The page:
It has become the curse of the current social season. Arrestingly, wherever I am speaking or consulting in Europe, once the people I am mingling with realise I am both a Republican and a person for whom – at least until a few moments before – they had some regard, the same depressing pattern repeats itself. Almost apologetically, my fellow cocktail-drinkers ask, “why has your party gone stark, raving mad for Donald Trump?”
I try to explain, through the use of history and ideology. Trump is not new; in fact, his band of American demagoguery is very old. As this column has made clear, Trump supporters are in many respects the direct political heirs of populist, segregationist firebrand George Wallace, the uncrowned king of the South during the tumultuous Civil Rights era.
Just as lower middle class white males once feared Martin Luther King’s social challenge, they now fear the endless onslaught of globalisation, which has made their way of life – where a high school education guaranteed a comfortable lifestyle – a relic of the past. In this sense they are right to be angry, as absolutely no one in the Republican elite has spared them a thought as the world has passed them by.
Trump shares with Wallace the authoritarian temptation, the siren call of simple, bold, unfettered “leadership” as the antidote to living in complex times. Trump supporters are essentially saying that “their leader” (almost universally mocked and hated by the whole of the US elite, as well as most of the country’s minorities) will simply overwhelm all the opponents in his path, restoring the country to the people (read “white people”) for whom its bounties were intended. That certainly lies at the core of Trump’s strident populist message.
All of this is true, and takes us a long way forward in understanding why he has proved so popular. But the psychological aspects of what has been happening in America during the Trump insurgency have been almost entirely overlooked, and complete the picture as to what is actually going on.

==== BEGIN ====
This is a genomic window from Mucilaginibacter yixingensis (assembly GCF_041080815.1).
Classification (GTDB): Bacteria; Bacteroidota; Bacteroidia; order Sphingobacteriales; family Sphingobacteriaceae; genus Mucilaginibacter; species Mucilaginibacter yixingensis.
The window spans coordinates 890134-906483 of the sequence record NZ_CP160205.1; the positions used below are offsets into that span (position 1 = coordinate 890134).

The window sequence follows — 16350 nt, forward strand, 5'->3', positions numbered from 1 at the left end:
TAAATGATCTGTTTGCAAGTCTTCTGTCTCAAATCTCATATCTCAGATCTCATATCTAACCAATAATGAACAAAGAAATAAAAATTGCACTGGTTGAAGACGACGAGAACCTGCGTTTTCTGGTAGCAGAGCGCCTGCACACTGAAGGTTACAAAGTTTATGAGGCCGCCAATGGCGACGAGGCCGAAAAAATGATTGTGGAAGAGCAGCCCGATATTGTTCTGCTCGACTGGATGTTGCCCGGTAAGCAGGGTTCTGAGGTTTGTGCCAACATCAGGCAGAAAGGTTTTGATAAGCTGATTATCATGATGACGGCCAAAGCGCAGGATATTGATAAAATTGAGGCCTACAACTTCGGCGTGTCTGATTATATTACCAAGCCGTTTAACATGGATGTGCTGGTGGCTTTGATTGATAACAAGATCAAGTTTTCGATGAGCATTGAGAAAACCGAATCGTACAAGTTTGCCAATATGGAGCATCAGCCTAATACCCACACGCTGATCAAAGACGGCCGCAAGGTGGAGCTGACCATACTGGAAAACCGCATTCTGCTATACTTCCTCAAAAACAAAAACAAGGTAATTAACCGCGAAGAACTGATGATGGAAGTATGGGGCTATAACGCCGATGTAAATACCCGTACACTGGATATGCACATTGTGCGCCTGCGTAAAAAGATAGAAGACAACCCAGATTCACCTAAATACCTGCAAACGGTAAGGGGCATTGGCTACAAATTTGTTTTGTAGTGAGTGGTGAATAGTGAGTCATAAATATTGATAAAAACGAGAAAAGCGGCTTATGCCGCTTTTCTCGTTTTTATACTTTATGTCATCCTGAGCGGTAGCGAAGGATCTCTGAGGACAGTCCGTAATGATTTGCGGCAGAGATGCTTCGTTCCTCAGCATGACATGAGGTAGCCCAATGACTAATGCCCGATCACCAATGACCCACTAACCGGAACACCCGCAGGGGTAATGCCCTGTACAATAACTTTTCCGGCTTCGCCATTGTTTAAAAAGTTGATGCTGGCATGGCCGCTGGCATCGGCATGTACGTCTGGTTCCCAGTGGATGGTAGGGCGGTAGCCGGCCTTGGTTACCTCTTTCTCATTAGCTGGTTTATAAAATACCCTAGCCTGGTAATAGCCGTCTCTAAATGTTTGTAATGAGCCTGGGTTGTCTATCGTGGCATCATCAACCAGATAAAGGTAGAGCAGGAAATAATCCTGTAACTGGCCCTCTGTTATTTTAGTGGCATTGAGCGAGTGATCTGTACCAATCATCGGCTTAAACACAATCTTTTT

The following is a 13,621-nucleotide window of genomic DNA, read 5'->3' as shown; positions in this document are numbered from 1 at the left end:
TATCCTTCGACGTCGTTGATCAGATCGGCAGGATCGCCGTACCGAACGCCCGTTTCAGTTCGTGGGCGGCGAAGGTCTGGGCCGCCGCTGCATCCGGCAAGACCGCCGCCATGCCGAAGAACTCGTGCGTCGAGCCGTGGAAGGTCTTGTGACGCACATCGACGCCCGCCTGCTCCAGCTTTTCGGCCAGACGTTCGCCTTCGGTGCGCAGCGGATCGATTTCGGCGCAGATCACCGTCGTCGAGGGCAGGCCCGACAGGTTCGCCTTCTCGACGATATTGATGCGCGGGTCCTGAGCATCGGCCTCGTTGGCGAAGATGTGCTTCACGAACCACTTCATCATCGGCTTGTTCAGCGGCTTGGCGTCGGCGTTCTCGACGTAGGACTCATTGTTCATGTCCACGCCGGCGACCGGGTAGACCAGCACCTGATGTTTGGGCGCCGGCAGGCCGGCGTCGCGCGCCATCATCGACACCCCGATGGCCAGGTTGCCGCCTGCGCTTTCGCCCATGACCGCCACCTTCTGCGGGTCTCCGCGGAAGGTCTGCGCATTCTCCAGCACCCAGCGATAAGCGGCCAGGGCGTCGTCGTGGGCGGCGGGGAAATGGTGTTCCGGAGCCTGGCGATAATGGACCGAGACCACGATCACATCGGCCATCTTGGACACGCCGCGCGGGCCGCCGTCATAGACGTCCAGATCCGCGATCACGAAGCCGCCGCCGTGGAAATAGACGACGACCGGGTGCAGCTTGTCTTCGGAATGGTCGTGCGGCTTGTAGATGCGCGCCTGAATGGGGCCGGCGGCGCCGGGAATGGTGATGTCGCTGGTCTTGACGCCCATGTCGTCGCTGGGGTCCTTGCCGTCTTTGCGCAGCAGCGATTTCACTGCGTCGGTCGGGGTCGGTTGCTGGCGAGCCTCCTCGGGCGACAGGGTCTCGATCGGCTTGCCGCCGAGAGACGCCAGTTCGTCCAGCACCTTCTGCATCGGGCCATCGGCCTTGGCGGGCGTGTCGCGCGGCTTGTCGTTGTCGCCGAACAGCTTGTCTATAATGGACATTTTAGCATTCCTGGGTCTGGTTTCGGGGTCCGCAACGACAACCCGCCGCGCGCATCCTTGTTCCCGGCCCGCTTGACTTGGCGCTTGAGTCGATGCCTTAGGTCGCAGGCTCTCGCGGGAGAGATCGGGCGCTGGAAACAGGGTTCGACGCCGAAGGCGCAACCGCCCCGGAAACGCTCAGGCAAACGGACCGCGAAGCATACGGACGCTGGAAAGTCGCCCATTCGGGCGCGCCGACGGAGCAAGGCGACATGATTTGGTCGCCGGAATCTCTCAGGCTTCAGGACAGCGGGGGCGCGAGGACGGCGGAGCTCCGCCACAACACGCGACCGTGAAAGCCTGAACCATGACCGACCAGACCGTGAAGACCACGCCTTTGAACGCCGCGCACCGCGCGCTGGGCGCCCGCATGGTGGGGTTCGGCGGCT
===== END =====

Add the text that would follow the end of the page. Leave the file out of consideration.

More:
Modern neuroscience and psychology theorise that individuals have “multiple selves”, sub-divided parts of our consciousness that work on semi-separate circuits in the brain. While we aren’t necessarily aware of them, they can run the show if there is not a calm leader in control, allowing each to have its voice without abdicating control to any one part.
“How well we get along with ourselves depends largely on our internal leadership skills – how well we listen to our different parts, make sure they feel taken care of and keep them from sabotaging one another”, says psychiatrist Bessel van der Kolk.
Without a leader among the selves of our consciousness, our actions are governed by the guardians-defensive, critical and insensitive to others. More primitive still are the disorganised selves-frantic, undisciplined displays of escapism, hedonism or aggression to ward off disaster. These emergency systems operate largely independent of the prefrontal cortex, and so are fast and quite literally unconsidered. You can see these qualities in action with Trump. Any engagement is attack, and he instantly intimidates, ridicules, dismisses or panders to neutralise the threat. He is in a near-constant state of disorganised responses.
In psychological and political terms, Trump’s supporters have been an “exiled self” for a very long time, one which has certainly not been taken care of by the country’s elite, which never stopped to think that there might be losers in the new age of globalisation, as they simply didn’t personally know any.
But the lessons of this psychological analysis also apply to the American republic itself. Seeing Trump supporters as neglected selves explains why, as a group, they feel absolutely no compunction in sabotaging the other voices in American life. In the Federalist Papers, which serve as the primary originalist commentary on what the US constitution is about, James Madison talked at length about these American multiple selves, the various factions and voices that comprised the stakeholders in the new republic. His way around factions endlessly trying to subvert one another mirrors our current ideas about the brain. The checks and balances in the US Constitution were necessary to keep any of the multiple factions from overwhelming the rest.
Critically, republican virtue has always been a prerequisite for this to work effectively, and it’s the precise opposite of the Trumpian authoritarian model. Calm, inclusive leadership, which recognises and tends to America’s multiple selves – not siren calls to escapism, hedonism, or aggression, Trump’s defining characteristics – are what safeguards the republic.
America, or any country that wants to avoid isolation or frenzied folly, needs to pick a leader who listens and accesses all parts of its consciousness. In this sense, psychology is both a route to understanding the Trump insurgency, but also a warning of what is to come if he actually wins.